Immerse yourself in the state’s history and art at these 19th-century waterfront buildings where collections include an exhibit on the fabled Tasmanian tiger.
The Tasmanian Museum and Art Gallery, affectionately known as TMAG, is housed within a collection of historic 19th-century buildings on the waterfront at Sullivan’s Cove.
Start your journey in the Bond Store Galleries, built in 1823, where the history of Tasmania’s settlement is projected onto the walls. Stories told through artefacts, slides and displays of the pre-settler landscape give insight into the conflict between European settlers and the Tasmanian Aboriginal clans.
The main museum houses an incredible collection of natural artefacts, photography, paintings, indigenous culture and art, as well as colonial furniture, textiles and silverware.
Expand your understanding of indigenous culture in the Ningina Tunapri exhibit, where items such as a bark canoe, woven baskets and shell jewellery offer a picture of daily life of Tasmania’s First Peoples. Get close to some incredible ancient rock carvings and learn about the cultural practices that continue today.
Don’t miss the Earth and Life gallery’s displays of Tasmanian wildlife, particularly the section dedicated to the thylacine, or Tasmanian Tiger, extinct since 1936. Articulated skeletons and footage tell the tale of this fascinating marsupial, which has captured imaginations in Australia and abroad.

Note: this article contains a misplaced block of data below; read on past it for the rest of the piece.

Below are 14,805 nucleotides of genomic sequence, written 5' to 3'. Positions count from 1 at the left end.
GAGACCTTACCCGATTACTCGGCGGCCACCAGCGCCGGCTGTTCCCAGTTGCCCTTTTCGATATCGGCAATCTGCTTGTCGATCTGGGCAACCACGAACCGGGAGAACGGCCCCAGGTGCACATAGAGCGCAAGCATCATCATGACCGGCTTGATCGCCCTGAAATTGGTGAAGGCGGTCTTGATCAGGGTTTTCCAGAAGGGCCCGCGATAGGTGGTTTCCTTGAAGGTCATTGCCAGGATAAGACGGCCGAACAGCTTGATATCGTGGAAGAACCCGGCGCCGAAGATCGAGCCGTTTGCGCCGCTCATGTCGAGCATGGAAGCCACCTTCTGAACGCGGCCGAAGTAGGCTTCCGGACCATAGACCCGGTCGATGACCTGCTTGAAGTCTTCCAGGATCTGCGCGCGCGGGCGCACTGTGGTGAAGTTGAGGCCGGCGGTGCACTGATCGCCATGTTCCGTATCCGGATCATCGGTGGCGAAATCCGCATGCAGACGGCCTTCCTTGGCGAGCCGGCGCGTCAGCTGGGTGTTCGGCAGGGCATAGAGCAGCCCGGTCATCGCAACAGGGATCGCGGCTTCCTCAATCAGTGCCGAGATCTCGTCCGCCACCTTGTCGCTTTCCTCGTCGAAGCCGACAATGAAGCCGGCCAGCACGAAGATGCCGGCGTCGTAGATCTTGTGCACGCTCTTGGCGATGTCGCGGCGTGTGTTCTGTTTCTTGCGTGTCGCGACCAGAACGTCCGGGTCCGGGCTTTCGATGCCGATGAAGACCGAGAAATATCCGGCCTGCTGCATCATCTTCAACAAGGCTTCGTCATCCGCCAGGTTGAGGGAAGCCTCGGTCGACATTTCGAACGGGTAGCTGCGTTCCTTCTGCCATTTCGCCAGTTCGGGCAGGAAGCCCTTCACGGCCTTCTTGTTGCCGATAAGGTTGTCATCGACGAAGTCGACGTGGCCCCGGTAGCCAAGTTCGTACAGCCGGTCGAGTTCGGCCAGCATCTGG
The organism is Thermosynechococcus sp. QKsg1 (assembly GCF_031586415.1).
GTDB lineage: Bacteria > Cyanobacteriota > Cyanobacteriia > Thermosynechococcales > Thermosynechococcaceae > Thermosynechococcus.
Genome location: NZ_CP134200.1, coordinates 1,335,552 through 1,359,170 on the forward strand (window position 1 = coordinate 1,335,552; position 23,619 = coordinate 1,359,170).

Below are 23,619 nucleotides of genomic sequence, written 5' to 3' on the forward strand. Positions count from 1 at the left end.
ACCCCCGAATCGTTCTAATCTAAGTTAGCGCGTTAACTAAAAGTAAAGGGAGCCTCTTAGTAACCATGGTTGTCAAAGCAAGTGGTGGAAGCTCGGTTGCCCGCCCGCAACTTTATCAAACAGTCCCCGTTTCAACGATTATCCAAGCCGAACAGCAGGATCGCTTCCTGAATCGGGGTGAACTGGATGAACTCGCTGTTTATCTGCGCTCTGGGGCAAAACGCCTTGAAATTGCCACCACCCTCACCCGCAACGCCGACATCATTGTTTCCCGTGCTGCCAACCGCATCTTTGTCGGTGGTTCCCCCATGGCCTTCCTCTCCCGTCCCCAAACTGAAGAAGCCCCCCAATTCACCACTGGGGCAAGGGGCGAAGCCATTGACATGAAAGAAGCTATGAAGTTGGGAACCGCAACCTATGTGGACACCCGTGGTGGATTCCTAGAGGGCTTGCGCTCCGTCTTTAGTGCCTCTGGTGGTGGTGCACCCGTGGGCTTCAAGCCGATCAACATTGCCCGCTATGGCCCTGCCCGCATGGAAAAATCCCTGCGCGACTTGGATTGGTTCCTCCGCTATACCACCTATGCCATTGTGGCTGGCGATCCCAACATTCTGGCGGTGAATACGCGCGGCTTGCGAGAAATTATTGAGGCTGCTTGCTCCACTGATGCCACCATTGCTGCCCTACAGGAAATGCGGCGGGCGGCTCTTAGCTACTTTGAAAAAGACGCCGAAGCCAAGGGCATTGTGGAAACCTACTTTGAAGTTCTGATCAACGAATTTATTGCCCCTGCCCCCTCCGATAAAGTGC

On the second floor, modern history and art displays explore themes of dispossession, power and politics, and the Islands to Ice exhibit shows off Tasmania’s proud heritage as a base for Antarctic explorations.
Entry to the TMAG is free, and displays also include temporary feature exhibitions, which may have an entry fee. The site is in central Hobart and Metro buses stop nearby. There is a metered parking lot in front of the main entrance. For opening times, please refer to the official TMAG website.
TMAG also runs two historic houses. Narryna House in Battery Point displays art and furnishings which recreate the domestic life of a 19th-century sea merchant, and is open Tuesday to Sunday. Markree House dates to the antebellum period, and contains original furnishings, heirlooms and domestic crafts and artwork. The house is open during summer on Saturdays, or for prearranged tours from Tuesday to Sunday.